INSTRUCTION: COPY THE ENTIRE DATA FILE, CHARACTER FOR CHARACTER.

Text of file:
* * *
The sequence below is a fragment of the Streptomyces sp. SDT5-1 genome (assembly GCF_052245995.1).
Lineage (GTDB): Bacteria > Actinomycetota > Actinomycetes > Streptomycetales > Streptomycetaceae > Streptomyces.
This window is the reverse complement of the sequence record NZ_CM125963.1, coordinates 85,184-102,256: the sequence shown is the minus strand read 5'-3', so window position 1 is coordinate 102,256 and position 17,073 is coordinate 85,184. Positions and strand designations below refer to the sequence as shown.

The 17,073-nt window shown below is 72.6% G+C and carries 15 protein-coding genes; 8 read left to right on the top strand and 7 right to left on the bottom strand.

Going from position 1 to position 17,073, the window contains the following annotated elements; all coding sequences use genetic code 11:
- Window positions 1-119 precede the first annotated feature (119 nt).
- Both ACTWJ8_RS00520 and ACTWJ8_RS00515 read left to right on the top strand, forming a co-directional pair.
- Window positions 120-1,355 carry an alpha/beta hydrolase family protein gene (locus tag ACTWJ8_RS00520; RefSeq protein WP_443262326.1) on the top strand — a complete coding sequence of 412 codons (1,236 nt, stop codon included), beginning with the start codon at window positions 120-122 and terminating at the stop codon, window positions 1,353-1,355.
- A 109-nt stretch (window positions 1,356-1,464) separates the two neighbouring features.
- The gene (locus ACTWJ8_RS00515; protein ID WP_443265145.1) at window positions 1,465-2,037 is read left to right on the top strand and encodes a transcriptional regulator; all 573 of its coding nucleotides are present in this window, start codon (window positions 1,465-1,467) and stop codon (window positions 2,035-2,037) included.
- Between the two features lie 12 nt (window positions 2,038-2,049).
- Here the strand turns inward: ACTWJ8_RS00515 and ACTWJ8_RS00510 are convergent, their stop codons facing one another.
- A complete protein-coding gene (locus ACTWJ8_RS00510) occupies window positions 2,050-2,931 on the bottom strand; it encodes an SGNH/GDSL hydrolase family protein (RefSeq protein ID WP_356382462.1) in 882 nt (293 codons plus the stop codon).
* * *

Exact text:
The sequence below is a fragment of the Streptomyces sp. SDT5-1 genome (assembly GCF_052245995.1).
Lineage (GTDB): Bacteria > Actinomycetota > Actinomycetes > Streptomycetales > Streptomycetaceae > Streptomyces.
This window is the reverse complement of the sequence record NZ_CM125963.1, coordinates 85,184-102,256: the sequence shown is the minus strand read 5'-3', so window position 1 is coordinate 102,256 and position 17,073 is coordinate 85,184. Positions and strand designations below refer to the sequence as shown.

The 17,073-nt window shown below is 72.6% G+C and carries 15 protein-coding genes; 8 read left to right on the top strand and 7 right to left on the bottom strand.

Going from position 1 to position 17,073, the window contains the following annotated elements; all coding sequences use genetic code 11:
- Window positions 1-119 precede the first annotated feature (119 nt).
- Both ACTWJ8_RS00520 and ACTWJ8_RS00515 read left to right on the top strand, forming a co-directional pair.
- Window positions 120-1,355 carry an alpha/beta hydrolase family protein gene (locus tag ACTWJ8_RS00520; RefSeq protein WP_443262326.1) on the top strand — a complete coding sequence of 412 codons (1,236 nt, stop codon included), beginning with the start codon at window positions 120-122 and terminating at the stop codon, window positions 1,353-1,355.
- A 109-nt stretch (window positions 1,356-1,464) separates the two neighbouring features.
- The gene (locus ACTWJ8_RS00515; protein ID WP_443265145.1) at window positions 1,465-2,037 is read left to right on the top strand and encodes a transcriptional regulator; all 573 of its coding nucleotides are present in this window, start codon (window positions 1,465-1,467) and stop codon (window positions 2,035-2,037) included.
- Between the two features lie 12 nt (window positions 2,038-2,049).
- Here the strand turns inward: ACTWJ8_RS00515 and ACTWJ8_RS00510 are convergent, their stop codons facing one another.
- A complete protein-coding gene (locus ACTWJ8_RS00510) occupies window positions 2,050-2,931 on the bottom strand; it encodes an SGNH/GDSL hydrolase family protein (RefSeq protein ID WP_356382462.1) in 882 nt (293 codons plus the stop codon).